Pediatric COVID-19 – Associated Cavernous Sinus Thrombosis
A 14-year-old girl presented to a tertiary pediatric hospital with week-long symptoms of left eye pain, bilateral eye swelling, and subsequent double vision. These symptoms were preceded by a week of coughing, sore throat and congestion. Vital signs were normal except for a temperature of 102°F. Visual acuity was 20/70 dexter oculus (OD, right eye) and 20/25 sinister oculus (OS, left eye). Intraocular pressures were 18 mm Hg OD and 15 mm Hg OS by Tonopen. There was no afferent pupillary abnormality, but the left eye had slow reactivity and restricted extraocular movements. Periorbital edema and erythema were present bilaterally (Figure 1, A), with proptosis (Figure 1, B), chemosis and injection (Figure 1, C) in the left eye. Contrast-enhanced T1-weighted magnetic resonance imaging demonstrated sinusitis and bilateral orbital cellulitis contributing to proptosis (Figure 1, D). Dilatation of the superior ophthalmic vein (The arrow) and an enlarged left cavernous sinus with filling defects (Arrowhead) were also noted and consistent with cavernous sinus thrombosis (CST). Erythrocyte sedimentation rate, C-reactive protein, prothrombin, fibrinogen, D-dimers and factor VIII activity were elevated, while partial thromboplastin time was normal and COVID-19 was positive. The patient received broad-spectrum antibiotics, but cultures produced no organisms. Heparin and steroids began to further reduce thrombosis and inflammation, respectively.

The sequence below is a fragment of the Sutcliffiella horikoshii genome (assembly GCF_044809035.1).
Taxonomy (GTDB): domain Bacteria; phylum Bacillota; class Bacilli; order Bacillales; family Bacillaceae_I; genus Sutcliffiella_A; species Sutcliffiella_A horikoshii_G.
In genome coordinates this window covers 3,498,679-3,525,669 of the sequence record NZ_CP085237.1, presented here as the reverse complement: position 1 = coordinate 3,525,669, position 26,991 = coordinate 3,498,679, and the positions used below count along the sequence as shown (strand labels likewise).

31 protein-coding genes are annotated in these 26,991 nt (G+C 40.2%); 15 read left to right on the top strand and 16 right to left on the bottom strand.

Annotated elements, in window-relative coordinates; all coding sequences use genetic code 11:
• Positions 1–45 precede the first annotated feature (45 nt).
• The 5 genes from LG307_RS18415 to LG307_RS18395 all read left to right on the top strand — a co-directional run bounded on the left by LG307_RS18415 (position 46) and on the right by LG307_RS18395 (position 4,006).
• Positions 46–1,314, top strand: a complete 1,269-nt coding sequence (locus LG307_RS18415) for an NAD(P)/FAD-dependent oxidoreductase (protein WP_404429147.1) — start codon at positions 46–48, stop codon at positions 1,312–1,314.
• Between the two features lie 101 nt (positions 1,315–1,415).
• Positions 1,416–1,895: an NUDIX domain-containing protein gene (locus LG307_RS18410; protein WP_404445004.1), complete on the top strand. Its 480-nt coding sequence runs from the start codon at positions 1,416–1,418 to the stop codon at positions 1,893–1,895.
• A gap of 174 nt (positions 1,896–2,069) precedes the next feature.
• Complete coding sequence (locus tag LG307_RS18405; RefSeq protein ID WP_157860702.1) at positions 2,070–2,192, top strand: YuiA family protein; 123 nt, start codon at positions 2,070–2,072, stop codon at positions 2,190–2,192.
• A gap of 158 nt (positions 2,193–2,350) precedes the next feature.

CST occurs as a complication of bacterial sinusitis or orbital cellulitis (1), often associated with underlying hypercoagulability. Cerebral venous sinus thrombosis (2, 3) and CST (4) have been reported in COVID-19 and can occur in younger patients up to 1 week after symptom onset (3) . Sinusitis, orbital cellulitis-induced vascular congestion, and procoagulant effects of COVID-19 likely contributed to the development of CST in this patient.
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